The irreverent wrapper-crinkling garnered a glance from a nearby conference-goer. Seconds later, mid-way through my foodgasmic rendition of an Herbal Essences commercial, I got more than a few consternated stares and even more furrowed brows.
So maybe a church wasn’t the best place to indulge my slightly sordid, truffle-inspired culinary ecstasy. Still, it wasn’t my fault that the little blobs of joy were eyes-rolling-back-in-my-head good.
Plus, the whole venue was a little repressive, and the guy on the cross was a major buzzkill.
While my sweet, sweet sacrilege left the more pious in the crowd exasperated, my taste buds thanked me. Actually, if they had little knees, they’d probably get down and praise the cacao gods.
Alright, enough religiosity. I’m beginning to have flashbacks to my altar boy years.
And we don’t want that.
The night before—somewhere between eating part of a Playboy Roll and realizing I was having a really, really good hair day—I found myself banging on a parking garage pay machine, yelling, “Where the fuck is my money?!”
That is, until I looked down and realized the dispensed change was peppered with Sacajawea dollars. (Yes, they’re still used as legal tender. Who knew?) So, that particular anger mismanagement moment was wholly unnecessary. Especially since it caused the Prius driver behind me to lock her doors. Then again, if I’d reserved a room at a downtown hotel, I wouldn’t have had to accost machines and demand their papery tribute.
Or scare eco-conscious drivers.
Instead, I ended up at a quality establishment approximately 500 miles away. There, along with my room keys, I received a handout listing area attractions. And there it was, directly beneath Biltmore Estate: Super Walmart.
Because when you go to Asheville, you go not for the Smoky Mountains National Park or the revitalized historic downtown, but the quintessential marker of American consumerist consumption.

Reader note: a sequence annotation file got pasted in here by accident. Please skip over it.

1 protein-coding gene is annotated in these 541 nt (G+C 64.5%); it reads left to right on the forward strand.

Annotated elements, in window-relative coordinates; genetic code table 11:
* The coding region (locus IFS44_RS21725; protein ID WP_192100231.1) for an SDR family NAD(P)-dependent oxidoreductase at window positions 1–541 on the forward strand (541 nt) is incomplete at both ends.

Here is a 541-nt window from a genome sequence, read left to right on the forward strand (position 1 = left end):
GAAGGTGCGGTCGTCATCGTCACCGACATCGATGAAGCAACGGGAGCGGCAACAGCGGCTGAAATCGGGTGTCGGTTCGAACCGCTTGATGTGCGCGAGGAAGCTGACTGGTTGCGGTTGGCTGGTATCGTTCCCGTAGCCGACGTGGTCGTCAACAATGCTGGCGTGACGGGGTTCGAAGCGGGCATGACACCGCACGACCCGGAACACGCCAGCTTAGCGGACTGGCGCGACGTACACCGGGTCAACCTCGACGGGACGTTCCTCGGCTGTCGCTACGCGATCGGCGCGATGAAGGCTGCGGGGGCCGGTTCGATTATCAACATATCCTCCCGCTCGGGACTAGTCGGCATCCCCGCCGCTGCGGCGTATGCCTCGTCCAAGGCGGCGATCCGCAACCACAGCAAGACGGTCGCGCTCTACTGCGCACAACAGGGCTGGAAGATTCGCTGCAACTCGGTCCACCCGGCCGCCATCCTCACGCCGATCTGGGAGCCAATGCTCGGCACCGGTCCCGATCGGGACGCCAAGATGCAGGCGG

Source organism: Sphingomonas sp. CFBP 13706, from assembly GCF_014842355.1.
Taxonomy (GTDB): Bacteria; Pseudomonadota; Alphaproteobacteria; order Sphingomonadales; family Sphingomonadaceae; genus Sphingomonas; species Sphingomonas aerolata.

You decide to which I’m referring.
Regardless of my far-flung accommodations, I made the most of it. Because when a conference is held in a trendy, historic area, there’s no shortage of foodie places for hanging out and getting bombed. I mean, er, networking.
And while the pumpkin-spice tortellini and chocolate crème brûlée and champagne-bookstore were amazing, the most poignant moment came at the end.
And isn’t that always the way? Right when you think you can mentally pack your bags and hit “Shuffle,” something smacks you across the face and shakes your shoulders.
Like a random, passing statement between two strangers.
“It’s very frightening to me, the whole unknown of it.”
I know, I know. What’s the big deal? It wasn’t some ad hoc sonnet or poem–nothing earth-shattering.
But isn’t it bizarrely beautiful? And with such perfect delivery.
In her mid-forties, the woman sat on a stairway in a tailored suit, one hand massaging her neck and the other gesturing—her fingers entertaining a nearly spent cigarette–to a tall man in a worn tweed suit and tie. Her eyes sparkled, yet conveyed defeat. The sun beamed, and the air carried a chill, along with a few withered, colored leaves.
Albeit fleeting, the exchange jarred me to such a degree that, after I passed by, I pulled out my journal and jotted everything down, along with the time: 4:35 PM.
And why is the time important, you might wonder? Well, it’s not.
At least not right now.
But when I’m flipping back through my journal years into the future, years into the unknown, I can know that, at that particular place and time on September 20, a stranger reminded me that I’m constantly flirting with the future.
And I’ll never know what relationship I’ll have with it, nor how it will curl around my life’s edges like wind around leaves–coloring it with experience, carrying it along a new path.